Copyright

An Introduction to the Music Modernization Act

by Lee Gesmer on December 13, 2018

An Introduction to the Music Modernization Act

Every few decades Congress enacts a major amendment to the U.S. Copyright Act. We are at one of those inflection points now. On October 11, 2018 the Orrin G. Hatch–Bob Goodlatte Music Modernization Act (the “MMA”) was signed into law. (click here for full text of the law)

This is a massive, game-changing law for digital music distribution, and it may take years for it to be fully integrated with the complex U.S. music copyright system. But, if you’re at a holiday party this season and someone insists on discussing the MMA with you, this blog post will give you a few talking points to avoid embarrassing yourself.

The MMA does three things.

First, and most importantly, it completely revamps the U.S. mechanical licensing system for interactive digital streaming services and digital downloads by shifting the burden of identifying composers from the services to the composers themselves.

Second, it requires interactive streaming services to make royalty payments to owners of pre-1972 sound recordings for the first time..… Read the full article

Led Zeppelin, Spirit and a Bustle at the Ninth Circuit

The U.S. copyright community will look back on 2018 as an important year for music copyright law. Appellate decisions in music copyright cases are rare. However, this year we’ve seen two important opinions from the Ninth Circuit. In March the Ninth Circuit upheld a jury verdict that found that Pharrell Williams and Robin Thicke’s 2012 recording of “Blurred Lines” infringes Marvin Gaye’s 1976 composition of “Got To Give It Up” (see my blog post, “Blurred Lines at the Ninth Circuit,” here).

Now, in October, the Ninth Circuit has issued an opinion in Randy Wolfe’s copyright case against Led Zeppelin. The jury in that case found that Led Zeppelin’s 1971 recording of Stairway to Heaven did not infringe Wolfe’s composition copyright in the 1968 song Taurus (recorded by Spirit).  However, the appeals court found that the judge made several errors during the trial, requiring that the case be retried.… Read the full article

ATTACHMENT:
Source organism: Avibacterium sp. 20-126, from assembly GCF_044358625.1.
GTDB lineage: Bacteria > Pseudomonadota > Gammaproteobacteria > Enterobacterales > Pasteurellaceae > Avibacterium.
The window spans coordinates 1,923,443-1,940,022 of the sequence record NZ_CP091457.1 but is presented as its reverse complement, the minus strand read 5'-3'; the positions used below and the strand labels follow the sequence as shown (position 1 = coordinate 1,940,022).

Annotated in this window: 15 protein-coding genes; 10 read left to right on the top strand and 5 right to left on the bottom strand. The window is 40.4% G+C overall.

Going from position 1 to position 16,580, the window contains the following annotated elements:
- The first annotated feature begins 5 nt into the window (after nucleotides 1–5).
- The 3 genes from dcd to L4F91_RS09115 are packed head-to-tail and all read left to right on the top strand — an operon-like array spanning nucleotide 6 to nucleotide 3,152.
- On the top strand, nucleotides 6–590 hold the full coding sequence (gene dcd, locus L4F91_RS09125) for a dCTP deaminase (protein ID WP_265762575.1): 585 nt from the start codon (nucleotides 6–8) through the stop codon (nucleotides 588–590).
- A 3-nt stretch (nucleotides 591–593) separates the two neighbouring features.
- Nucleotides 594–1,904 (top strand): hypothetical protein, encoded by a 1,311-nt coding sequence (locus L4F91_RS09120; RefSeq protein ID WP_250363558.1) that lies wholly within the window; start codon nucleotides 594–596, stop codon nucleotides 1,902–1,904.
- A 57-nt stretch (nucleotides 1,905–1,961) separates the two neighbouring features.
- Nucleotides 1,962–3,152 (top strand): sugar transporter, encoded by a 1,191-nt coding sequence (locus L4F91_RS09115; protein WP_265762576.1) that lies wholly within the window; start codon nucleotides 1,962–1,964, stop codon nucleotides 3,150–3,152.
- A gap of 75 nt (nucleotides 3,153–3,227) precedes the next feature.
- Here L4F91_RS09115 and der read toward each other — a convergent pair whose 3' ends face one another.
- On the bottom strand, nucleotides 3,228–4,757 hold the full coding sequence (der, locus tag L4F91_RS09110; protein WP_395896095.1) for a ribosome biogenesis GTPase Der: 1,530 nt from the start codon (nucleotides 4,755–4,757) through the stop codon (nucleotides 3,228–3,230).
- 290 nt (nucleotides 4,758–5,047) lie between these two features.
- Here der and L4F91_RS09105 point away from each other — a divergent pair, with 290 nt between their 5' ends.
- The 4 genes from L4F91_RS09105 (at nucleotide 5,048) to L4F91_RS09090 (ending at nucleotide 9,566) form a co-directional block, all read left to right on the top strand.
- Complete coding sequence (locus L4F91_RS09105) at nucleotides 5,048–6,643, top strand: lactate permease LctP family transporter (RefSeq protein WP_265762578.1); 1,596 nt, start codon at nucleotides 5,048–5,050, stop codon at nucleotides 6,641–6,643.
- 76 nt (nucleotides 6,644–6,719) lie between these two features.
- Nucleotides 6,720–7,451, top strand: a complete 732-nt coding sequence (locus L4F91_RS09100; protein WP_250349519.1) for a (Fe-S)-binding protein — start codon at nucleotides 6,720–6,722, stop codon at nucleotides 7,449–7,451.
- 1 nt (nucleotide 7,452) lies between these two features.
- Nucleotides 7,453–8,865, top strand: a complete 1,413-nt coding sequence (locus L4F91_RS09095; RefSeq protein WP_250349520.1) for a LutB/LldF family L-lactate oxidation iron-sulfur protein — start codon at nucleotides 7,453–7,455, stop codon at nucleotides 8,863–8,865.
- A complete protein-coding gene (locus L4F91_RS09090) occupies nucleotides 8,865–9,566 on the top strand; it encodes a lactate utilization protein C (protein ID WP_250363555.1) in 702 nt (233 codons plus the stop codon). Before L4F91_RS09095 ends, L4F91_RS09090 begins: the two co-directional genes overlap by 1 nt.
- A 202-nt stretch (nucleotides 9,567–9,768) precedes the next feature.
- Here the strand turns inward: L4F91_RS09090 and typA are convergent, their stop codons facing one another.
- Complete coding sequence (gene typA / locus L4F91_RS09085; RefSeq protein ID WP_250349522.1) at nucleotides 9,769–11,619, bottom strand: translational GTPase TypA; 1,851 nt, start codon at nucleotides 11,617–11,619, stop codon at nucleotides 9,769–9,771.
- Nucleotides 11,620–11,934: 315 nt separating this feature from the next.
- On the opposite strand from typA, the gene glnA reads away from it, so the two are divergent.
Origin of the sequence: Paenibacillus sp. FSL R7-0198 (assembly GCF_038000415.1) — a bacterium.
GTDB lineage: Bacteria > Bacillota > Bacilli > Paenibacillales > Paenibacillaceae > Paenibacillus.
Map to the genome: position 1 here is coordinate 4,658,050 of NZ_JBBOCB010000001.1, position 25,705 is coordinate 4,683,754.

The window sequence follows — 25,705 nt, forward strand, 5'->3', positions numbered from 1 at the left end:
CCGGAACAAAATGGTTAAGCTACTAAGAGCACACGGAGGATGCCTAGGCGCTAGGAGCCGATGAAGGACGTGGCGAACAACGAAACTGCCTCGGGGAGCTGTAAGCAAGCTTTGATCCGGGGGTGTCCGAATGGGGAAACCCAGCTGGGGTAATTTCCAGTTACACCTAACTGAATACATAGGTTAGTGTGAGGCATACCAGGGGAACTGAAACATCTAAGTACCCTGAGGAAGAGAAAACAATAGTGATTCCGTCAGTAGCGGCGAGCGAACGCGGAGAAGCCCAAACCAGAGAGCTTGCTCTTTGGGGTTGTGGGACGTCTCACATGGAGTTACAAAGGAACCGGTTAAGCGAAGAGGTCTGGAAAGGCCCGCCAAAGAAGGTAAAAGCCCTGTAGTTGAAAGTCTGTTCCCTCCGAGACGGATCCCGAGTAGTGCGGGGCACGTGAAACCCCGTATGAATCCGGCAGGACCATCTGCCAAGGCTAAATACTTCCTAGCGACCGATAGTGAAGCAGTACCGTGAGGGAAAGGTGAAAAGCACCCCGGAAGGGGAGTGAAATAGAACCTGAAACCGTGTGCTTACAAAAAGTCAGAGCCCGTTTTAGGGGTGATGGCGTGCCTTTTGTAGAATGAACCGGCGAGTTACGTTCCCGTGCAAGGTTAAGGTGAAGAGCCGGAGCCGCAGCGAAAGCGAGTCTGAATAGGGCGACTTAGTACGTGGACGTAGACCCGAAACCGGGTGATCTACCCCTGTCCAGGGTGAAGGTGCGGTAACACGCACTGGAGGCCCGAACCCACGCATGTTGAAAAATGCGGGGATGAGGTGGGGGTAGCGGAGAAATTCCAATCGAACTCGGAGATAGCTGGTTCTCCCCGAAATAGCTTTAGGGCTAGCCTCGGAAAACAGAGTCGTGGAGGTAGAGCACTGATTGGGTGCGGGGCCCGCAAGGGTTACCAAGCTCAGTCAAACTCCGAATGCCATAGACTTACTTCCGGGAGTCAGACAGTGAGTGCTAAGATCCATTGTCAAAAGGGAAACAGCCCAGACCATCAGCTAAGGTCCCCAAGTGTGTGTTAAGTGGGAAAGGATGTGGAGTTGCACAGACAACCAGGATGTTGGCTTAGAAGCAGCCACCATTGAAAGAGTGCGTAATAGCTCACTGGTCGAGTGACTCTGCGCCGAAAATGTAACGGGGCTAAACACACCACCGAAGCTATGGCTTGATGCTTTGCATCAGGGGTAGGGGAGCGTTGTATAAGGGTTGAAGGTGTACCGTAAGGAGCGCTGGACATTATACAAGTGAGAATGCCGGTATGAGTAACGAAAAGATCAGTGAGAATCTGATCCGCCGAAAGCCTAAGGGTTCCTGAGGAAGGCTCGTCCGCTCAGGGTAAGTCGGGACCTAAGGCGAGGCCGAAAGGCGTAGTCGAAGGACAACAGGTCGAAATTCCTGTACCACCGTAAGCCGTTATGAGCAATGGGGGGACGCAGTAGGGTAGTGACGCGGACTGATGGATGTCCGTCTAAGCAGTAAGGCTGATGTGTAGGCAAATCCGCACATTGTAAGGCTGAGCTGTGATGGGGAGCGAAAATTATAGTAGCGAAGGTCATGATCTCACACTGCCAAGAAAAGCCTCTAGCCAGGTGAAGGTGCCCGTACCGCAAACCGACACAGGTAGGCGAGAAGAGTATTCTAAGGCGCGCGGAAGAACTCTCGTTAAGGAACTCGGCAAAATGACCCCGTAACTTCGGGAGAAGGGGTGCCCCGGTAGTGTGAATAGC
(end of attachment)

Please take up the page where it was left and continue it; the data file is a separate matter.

Disney v. Redbox, Redux

by Lee Gesmer on September 28, 2018

Disney v. Redbox, Redux

Can Disney prevent a commercial business – in this case Redbox – from reselling Disney’s movie download codes?

At first the answer was “no.”

My earlier post on this case* highlighted the California federal district court’s February 2018 opinion concluding that the language on Disney’s box-top packages failed to create a contract that would prevent Redbox from purchasing and reselling Disney movie download codes. However, I predicted that “Likely, in the future Disney will correct its ‘box-top license’ to make it legally enforceable . ..”

*To get the background facts of this case please read the initial post

Disney did just that when it released its Black Panther combo packs. Disney’s new packaging states that “Digital code redemption requires prior acceptance of licence terms and conditions. Codes only for personal use by recipient of this combination package or family member.” A warning elsewhere on the package states that “The digital code contained in this package may not be sold separately and may be redeemed only by the recipient of this combination package or a family member.… Read the full article

Supreme Court To Decide Whether Copyright Office Action on Registration Required Before Suit

The Supreme Court accepts appeals of very few copyright cases. In the last 20 years it has decided only 14 copyright cases, and most of those involved narrow, highly technical issues of copyright law.

However, the Copyright Act (which contains 150,000 words or 250 pages of single-spaced text), is mostly a law of technicalities.

One of these technicalities arises out of the fact that copyright registration is a precondition to filing a copyright infringement suit. However, the Copyright Act is not entirely clear on what this means: must a copyright plaintiff obtain registration from the Copyright Office (or, in rare cases, a denial, but in any case a decision on its application) before it may file suit for copyright infringement? Or, is it enough that the plaintiff has filed an application for infringement, permitting the suit to proceed while the application waits to be acted on by the Copyright Office, a process that typically takes about eight months?… Read the full article